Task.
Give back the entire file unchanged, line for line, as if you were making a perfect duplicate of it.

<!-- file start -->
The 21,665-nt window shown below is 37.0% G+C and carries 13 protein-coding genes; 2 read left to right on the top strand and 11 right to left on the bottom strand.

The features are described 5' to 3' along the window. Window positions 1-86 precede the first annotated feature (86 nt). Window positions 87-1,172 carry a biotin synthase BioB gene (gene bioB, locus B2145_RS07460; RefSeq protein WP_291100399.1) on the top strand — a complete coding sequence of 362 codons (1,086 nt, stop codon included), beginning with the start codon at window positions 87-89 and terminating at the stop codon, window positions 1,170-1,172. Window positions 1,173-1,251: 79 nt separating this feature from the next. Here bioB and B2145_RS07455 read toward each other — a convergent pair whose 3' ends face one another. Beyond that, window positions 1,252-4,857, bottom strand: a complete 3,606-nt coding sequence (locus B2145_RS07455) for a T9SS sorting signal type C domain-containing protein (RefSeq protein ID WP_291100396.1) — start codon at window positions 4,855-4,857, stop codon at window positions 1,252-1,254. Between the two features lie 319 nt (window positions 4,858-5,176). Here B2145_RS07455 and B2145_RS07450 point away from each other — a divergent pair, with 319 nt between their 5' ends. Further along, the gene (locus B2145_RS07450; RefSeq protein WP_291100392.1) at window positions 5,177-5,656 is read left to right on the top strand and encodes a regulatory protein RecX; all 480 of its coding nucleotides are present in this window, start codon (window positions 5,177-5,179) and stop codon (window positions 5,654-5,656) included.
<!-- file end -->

The 21,665-nt window shown below is 37.0% G+C and carries 13 protein-coding genes; 2 read left to right on the top strand and 11 right to left on the bottom strand.

The features are described 5' to 3' along the window. Window positions 1-86 precede the first annotated feature (86 nt). Window positions 87-1,172 carry a biotin synthase BioB gene (gene bioB, locus B2145_RS07460; RefSeq protein WP_291100399.1) on the top strand — a complete coding sequence of 362 codons (1,086 nt, stop codon included), beginning with the start codon at window positions 87-89 and terminating at the stop codon, window positions 1,170-1,172. Window positions 1,173-1,251: 79 nt separating this feature from the next. Here bioB and B2145_RS07455 read toward each other — a convergent pair whose 3' ends face one another. Beyond that, window positions 1,252-4,857, bottom strand: a complete 3,606-nt coding sequence (locus B2145_RS07455) for a T9SS sorting signal type C domain-containing protein (RefSeq protein ID WP_291100396.1) — start codon at window positions 4,855-4,857, stop codon at window positions 1,252-1,254. Between the two features lie 319 nt (window positions 4,858-5,176). Here B2145_RS07455 and B2145_RS07450 point away from each other — a divergent pair, with 319 nt between their 5' ends. Further along, the gene (locus B2145_RS07450; RefSeq protein WP_291100392.1) at window positions 5,177-5,656 is read left to right on the top strand and encodes a regulatory protein RecX; all 480 of its coding nucleotides are present in this window, start codon (window positions 5,177-5,179) and stop codon (window positions 5,654-5,656) included.